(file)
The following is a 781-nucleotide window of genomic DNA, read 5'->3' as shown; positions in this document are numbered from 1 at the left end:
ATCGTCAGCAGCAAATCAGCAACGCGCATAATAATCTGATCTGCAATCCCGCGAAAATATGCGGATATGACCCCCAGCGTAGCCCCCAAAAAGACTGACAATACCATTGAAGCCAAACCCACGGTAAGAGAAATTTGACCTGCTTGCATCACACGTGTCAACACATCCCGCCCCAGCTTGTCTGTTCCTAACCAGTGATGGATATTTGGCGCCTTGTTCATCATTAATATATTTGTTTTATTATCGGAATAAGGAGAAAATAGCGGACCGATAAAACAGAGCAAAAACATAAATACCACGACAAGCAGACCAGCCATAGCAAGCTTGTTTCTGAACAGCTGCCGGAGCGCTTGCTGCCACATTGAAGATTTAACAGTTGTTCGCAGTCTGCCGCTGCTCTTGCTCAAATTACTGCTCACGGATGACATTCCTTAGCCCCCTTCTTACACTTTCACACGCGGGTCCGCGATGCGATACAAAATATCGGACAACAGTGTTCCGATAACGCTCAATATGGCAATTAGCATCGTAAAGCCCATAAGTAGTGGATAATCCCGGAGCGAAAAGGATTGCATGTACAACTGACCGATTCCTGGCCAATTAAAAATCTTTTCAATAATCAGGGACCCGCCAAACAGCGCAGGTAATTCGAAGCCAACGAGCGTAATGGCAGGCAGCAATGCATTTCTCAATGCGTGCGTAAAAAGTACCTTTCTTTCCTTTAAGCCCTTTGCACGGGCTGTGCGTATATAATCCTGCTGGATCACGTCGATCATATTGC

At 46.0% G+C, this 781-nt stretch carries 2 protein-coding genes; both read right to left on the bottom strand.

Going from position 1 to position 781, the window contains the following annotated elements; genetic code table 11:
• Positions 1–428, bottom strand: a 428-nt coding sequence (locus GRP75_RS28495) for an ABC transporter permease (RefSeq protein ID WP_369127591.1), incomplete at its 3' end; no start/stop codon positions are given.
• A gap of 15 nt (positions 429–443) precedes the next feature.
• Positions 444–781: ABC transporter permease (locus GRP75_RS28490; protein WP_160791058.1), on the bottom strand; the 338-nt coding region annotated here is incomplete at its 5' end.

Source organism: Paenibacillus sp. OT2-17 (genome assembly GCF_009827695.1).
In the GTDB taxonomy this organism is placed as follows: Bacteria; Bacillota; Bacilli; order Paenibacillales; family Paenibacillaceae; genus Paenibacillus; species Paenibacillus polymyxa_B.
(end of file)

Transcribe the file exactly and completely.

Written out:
The following is a 781-nucleotide window of genomic DNA, read 5'->3' as shown; positions in this document are numbered from 1 at the left end:
ATCGTCAGCAGCAAATCAGCAACGCGCATAATAATCTGATCTGCAATCCCGCGAAAATATGCGGATATGACCCCCAGCGTAGCCCCCAAAAAGACTGACAATACCATTGAAGCCAAACCCACGGTAAGAGAAATTTGACCTGCTTGCATCACACGTGTCAACACATCCCGCCCCAGCTTGTCTGTTCCTAACCAGTGATGGATATTTGGCGCCTTGTTCATCATTAATATATTTGTTTTATTATCGGAATAAGGAGAAAATAGCGGACCGATAAAACAGAGCAAAAACATAAATACCACGACAAGCAGACCAGCCATAGCAAGCTTGTTTCTGAACAGCTGCCGGAGCGCTTGCTGCCACATTGAAGATTTAACAGTTGTTCGCAGTCTGCCGCTGCTCTTGCTCAAATTACTGCTCACGGATGACATTCCTTAGCCCCCTTCTTACACTTTCACACGCGGGTCCGCGATGCGATACAAAATATCGGACAACAGTGTTCCGATAACGCTCAATATGGCAATTAGCATCGTAAAGCCCATAAGTAGTGGATAATCCCGGAGCGAAAAGGATTGCATGTACAACTGACCGATTCCTGGCCAATTAAAAATCTTTTCAATAATCAGGGACCCGCCAAACAGCGCAGGTAATTCGAAGCCAACGAGCGTAATGGCAGGCAGCAATGCATTTCTCAATGCGTGCGTAAAAAGTACCTTTCTTTCCTTTAAGCCCTTTGCACGGGCTGTGCGTATATAATCCTGCTGGATCACGTCGATCATATTGC

At 46.0% G+C, this 781-nt stretch carries 2 protein-coding genes; both read right to left on the bottom strand.

Going from position 1 to position 781, the window contains the following annotated elements; genetic code table 11:
• Positions 1–428, bottom strand: a 428-nt coding sequence (locus GRP75_RS28495) for an ABC transporter permease (RefSeq protein ID WP_369127591.1), incomplete at its 3' end; no start/stop codon positions are given.
• A gap of 15 nt (positions 429–443) precedes the next feature.
• Positions 444–781: ABC transporter permease (locus GRP75_RS28490; protein WP_160791058.1), on the bottom strand; the 338-nt coding region annotated here is incomplete at its 5' end.

Source organism: Paenibacillus sp. OT2-17 (genome assembly GCF_009827695.1).
In the GTDB taxonomy this organism is placed as follows: Bacteria; Bacillota; Bacilli; order Paenibacillales; family Paenibacillaceae; genus Paenibacillus; species Paenibacillus polymyxa_B.